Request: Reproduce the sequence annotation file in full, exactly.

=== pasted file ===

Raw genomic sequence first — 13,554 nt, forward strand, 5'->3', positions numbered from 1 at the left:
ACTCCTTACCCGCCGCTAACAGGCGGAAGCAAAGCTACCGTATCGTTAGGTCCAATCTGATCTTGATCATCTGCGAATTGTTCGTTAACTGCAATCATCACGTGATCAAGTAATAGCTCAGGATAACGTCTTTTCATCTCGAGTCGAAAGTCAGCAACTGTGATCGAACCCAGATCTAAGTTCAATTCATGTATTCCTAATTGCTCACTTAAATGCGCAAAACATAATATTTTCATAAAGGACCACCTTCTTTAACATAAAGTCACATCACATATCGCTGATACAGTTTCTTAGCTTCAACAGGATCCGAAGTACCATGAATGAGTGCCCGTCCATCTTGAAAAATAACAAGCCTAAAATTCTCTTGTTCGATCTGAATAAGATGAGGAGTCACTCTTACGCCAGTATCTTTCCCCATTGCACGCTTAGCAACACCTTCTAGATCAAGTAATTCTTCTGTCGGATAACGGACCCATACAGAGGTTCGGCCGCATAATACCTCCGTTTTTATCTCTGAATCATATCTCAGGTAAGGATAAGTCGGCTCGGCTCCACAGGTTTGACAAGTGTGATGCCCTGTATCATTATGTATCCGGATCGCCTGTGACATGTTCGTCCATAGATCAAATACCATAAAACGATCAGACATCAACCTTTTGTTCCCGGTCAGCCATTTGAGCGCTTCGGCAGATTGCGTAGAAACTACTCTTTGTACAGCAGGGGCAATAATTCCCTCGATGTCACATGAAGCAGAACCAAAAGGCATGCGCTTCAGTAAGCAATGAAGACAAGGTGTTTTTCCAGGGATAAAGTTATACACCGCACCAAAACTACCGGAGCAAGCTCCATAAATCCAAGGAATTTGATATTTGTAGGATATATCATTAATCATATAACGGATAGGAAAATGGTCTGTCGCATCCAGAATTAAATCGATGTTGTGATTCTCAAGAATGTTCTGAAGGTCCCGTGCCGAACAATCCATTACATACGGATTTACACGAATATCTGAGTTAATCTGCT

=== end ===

Raw genomic sequence first — 13,554 nt, forward strand, 5'->3', positions numbered from 1 at the left:
ACTCCTTACCCGCCGCTAACAGGCGGAAGCAAAGCTACCGTATCGTTAGGTCCAATCTGATCTTGATCATCTGCGAATTGTTCGTTAACTGCAATCATCACGTGATCAAGTAATAGCTCAGGATAACGTCTTTTCATCTCGAGTCGAAAGTCAGCAACTGTGATCGAACCCAGATCTAAGTTCAATTCATGTATTCCTAATTGCTCACTTAAATGCGCAAAACATAATATTTTCATAAAGGACCACCTTCTTTAACATAAAGTCACATCACATATCGCTGATACAGTTTCTTAGCTTCAACAGGATCCGAAGTACCATGAATGAGTGCCCGTCCATCTTGAAAAATAACAAGCCTAAAATTCTCTTGTTCGATCTGAATAAGATGAGGAGTCACTCTTACGCCAGTATCTTTCCCCATTGCACGCTTAGCAACACCTTCTAGATCAAGTAATTCTTCTGTCGGATAACGGACCCATACAGAGGTTCGGCCGCATAATACCTCCGTTTTTATCTCTGAATCATATCTCAGGTAAGGATAAGTCGGCTCGGCTCCACAGGTTTGACAAGTGTGATGCCCTGTATCATTATGTATCCGGATCGCCTGTGACATGTTCGTCCATAGATCAAATACCATAAAACGATCAGACATCAACCTTTTGTTCCCGGTCAGCCATTTGAGCGCTTCGGCAGATTGCGTAGAAACTACTCTTTGTACAGCAGGGGCAATAATTCCCTCGATGTCACATGAAGCAGAACCAAAAGGCATGCGCTTCAGTAAGCAATGAAGACAAGGTGTTTTTCCAGGGATAAAGTTATACACCGCACCAAAACTACCGGAGCAAGCTCCATAAATCCAAGGAATTTGATATTTGTAGGATATATCATTAATCATATAACGGATAGGAAAATGGTCTGTCGCATCCAGAATTAAATCGATGTTGTGATTCTCAAGAATGTTCTGAAGGTCCCGTGCCGAACAATCCATTACATACGGATTTACACGAATATCTGAGTTAATCTGCT